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The Development Of Attachment Theory And Its Strengths And Limitations

1443 words - 6 pages

The Development of Attachment Theory and Its Strengths and Limitations

English psychiatrist John Bowlby is a leading and influential figure
within the history of social reform. His work has influenced social
work policies and legislation relating to child psychiatry and
psychology. Bowlby was trained as a psychoanalyst, and was influenced
by Freudians theories, but became influenced again in his attachment
theory by the work of ethologists. The ethologists theory concentrates
on looking at the role parents play rather than only the child. Bowlby
believes that parenting has strong ties with biology and it explains
why there are such strong emotions attached. Bowlby’s main idea was
that of the main caregiver providing a safe and secure base in which
the child can return to over again, without coming to any harm. This
serves the evolutionary function of such behaviour which then leads to
emotionally secure bonds being built. This increases basic survival
value in the beginning and then helps to bring about the reproductive
success of the species in the end.

There have been some studies relating to attachment involving Rhesus
monkeys. The work of Harlow (Harlow, Mcgaugh & Thompson 1971) revealed
that the child becomes attached because of the main and basic needs of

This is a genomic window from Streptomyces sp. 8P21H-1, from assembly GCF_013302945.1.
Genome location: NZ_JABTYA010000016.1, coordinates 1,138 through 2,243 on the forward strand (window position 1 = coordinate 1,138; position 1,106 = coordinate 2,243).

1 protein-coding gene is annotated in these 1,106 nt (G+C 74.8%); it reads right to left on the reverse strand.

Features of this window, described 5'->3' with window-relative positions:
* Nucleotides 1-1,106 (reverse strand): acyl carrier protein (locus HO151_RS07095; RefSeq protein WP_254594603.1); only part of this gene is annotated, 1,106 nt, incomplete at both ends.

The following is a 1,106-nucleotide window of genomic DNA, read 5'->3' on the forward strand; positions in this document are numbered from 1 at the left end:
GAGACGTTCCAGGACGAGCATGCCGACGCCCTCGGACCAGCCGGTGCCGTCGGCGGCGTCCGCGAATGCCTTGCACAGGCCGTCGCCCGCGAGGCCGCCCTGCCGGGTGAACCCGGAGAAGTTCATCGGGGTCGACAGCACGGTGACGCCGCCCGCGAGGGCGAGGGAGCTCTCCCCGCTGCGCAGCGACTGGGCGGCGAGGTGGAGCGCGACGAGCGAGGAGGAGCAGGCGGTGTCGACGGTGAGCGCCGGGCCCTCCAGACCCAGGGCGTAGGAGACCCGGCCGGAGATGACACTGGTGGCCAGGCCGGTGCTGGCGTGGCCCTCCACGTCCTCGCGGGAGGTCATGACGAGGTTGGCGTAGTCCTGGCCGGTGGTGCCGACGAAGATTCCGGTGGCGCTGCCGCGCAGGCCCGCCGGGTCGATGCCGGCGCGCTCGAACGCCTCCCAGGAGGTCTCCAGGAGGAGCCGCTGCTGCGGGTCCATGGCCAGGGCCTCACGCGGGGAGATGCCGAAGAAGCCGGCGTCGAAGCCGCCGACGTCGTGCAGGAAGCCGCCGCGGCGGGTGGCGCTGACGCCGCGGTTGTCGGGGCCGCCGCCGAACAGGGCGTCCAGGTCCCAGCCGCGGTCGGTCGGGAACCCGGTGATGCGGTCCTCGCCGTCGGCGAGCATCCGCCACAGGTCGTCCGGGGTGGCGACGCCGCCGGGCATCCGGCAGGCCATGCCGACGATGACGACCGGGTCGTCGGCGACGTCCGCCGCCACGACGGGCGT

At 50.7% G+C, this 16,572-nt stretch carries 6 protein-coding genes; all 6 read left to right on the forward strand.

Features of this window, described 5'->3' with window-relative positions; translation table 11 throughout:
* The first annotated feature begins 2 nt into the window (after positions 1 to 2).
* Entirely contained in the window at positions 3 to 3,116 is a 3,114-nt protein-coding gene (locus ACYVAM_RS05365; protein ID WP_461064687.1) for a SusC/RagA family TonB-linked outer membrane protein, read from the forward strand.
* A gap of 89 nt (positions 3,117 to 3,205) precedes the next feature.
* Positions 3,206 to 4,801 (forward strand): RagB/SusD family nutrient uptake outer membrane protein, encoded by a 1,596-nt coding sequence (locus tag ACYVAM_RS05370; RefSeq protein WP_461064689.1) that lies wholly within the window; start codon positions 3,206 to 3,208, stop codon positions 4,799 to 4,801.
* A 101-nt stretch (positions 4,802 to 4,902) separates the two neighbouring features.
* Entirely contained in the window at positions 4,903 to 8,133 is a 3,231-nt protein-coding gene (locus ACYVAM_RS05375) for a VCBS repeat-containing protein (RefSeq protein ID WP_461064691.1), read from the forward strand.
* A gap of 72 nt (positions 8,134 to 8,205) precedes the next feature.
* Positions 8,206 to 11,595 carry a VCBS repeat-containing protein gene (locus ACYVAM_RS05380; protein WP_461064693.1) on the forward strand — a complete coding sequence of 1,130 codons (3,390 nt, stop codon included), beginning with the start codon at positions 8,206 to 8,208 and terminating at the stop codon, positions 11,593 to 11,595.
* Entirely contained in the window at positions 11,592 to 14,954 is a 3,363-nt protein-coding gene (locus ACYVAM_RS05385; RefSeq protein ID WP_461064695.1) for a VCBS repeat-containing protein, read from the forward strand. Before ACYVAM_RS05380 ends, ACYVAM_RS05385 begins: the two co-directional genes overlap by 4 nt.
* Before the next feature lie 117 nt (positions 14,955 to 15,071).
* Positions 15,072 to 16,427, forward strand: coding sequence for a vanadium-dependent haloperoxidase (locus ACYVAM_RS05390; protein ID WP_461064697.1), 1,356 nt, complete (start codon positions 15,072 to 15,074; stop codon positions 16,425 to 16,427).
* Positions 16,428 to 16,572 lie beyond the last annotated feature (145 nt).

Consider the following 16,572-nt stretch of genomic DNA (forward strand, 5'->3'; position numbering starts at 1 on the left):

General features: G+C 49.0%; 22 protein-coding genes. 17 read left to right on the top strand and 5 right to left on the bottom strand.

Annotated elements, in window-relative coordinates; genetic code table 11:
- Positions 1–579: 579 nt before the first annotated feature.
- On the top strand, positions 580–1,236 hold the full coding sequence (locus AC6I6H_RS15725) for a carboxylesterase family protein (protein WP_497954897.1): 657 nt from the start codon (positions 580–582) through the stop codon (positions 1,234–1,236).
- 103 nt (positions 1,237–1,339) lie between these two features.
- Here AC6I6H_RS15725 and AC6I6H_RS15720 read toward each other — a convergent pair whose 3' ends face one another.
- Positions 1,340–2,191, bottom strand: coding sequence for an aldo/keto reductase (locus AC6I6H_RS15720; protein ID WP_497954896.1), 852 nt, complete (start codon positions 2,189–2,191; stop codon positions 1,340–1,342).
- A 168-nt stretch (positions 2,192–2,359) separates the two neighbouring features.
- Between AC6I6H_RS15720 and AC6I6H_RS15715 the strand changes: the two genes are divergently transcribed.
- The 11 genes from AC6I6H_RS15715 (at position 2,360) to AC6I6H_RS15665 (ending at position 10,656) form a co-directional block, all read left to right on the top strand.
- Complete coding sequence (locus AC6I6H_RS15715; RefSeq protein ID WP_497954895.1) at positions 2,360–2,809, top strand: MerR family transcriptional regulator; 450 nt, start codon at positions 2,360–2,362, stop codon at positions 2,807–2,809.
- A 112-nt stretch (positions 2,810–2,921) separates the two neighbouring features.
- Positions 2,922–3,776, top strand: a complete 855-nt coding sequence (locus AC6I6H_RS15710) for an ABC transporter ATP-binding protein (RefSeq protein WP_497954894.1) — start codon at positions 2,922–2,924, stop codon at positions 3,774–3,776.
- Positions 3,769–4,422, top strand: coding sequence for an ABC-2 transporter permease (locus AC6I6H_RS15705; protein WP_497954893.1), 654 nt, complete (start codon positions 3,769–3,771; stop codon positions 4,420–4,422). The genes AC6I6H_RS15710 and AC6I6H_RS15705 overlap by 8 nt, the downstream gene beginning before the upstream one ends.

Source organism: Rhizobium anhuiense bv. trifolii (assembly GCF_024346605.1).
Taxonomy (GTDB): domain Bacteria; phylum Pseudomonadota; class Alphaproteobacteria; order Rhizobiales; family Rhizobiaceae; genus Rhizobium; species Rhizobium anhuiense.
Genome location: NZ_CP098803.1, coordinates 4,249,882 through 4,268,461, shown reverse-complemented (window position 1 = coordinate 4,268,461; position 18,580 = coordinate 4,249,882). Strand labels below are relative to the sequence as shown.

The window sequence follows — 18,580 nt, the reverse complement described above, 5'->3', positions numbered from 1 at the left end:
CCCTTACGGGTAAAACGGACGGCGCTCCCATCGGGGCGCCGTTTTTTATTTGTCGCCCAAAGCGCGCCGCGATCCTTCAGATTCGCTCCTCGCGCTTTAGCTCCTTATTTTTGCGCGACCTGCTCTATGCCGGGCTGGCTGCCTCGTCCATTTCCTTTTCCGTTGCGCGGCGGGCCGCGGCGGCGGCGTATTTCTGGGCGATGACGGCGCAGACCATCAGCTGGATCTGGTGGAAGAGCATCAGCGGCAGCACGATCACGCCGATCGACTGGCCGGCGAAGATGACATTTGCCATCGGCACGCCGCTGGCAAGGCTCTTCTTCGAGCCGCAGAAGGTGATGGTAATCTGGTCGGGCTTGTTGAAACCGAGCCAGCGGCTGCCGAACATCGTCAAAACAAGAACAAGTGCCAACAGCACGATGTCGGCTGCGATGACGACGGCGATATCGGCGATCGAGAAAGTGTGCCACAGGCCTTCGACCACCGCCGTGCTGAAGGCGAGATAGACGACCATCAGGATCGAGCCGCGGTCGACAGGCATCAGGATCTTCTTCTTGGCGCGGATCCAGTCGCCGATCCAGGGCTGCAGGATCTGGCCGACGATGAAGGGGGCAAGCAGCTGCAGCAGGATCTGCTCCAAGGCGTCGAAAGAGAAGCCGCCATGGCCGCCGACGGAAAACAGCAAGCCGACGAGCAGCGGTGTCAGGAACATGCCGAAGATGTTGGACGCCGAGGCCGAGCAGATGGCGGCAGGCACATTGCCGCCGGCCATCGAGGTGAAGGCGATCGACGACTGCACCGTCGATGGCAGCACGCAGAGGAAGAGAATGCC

hunger and thirst. This has become known as the “Cupboard love” theory
and represents important psychological motives as the child learns to
love the mother. Comfort and warmth are also important and fundamental
in parental care as the following studies show. Maternal deprivation
has been studied using two wire supports as substitutes for the mother
on Rhesus monkeys. One of the supports used was uncomfortable and cold
but yielded food, the other was warm and comfortable but food was not

The studies revealed that the monkeys chose to feed from the
uncomfortable wire support first then went on to cling to the
comfortable and warm cloth covered support, this revealed that contact
comfort was more important than just being fed. These monkeys went
onto becoming severely debilitated in their social relationships and
also made incapable parents. Bowlby also believed that another
important aspect in the development of child rearing is the importance
of timing. There is a critical period of bonding between mother and
baby which must take place at 6-12 hours after the birth; the contact
must take place within that time otherwise attachment risks failure.
This belief comes from the ethologists influence of imprinting with
young animals primarily goslings.

Lorenz (1935) revealed strong bonds with non-humans with first moving
objects that they encounter; which was not always with the mother. In
precocial species the mobile young animal needs to quickly identify
its caregiver and remain close to them for survival....

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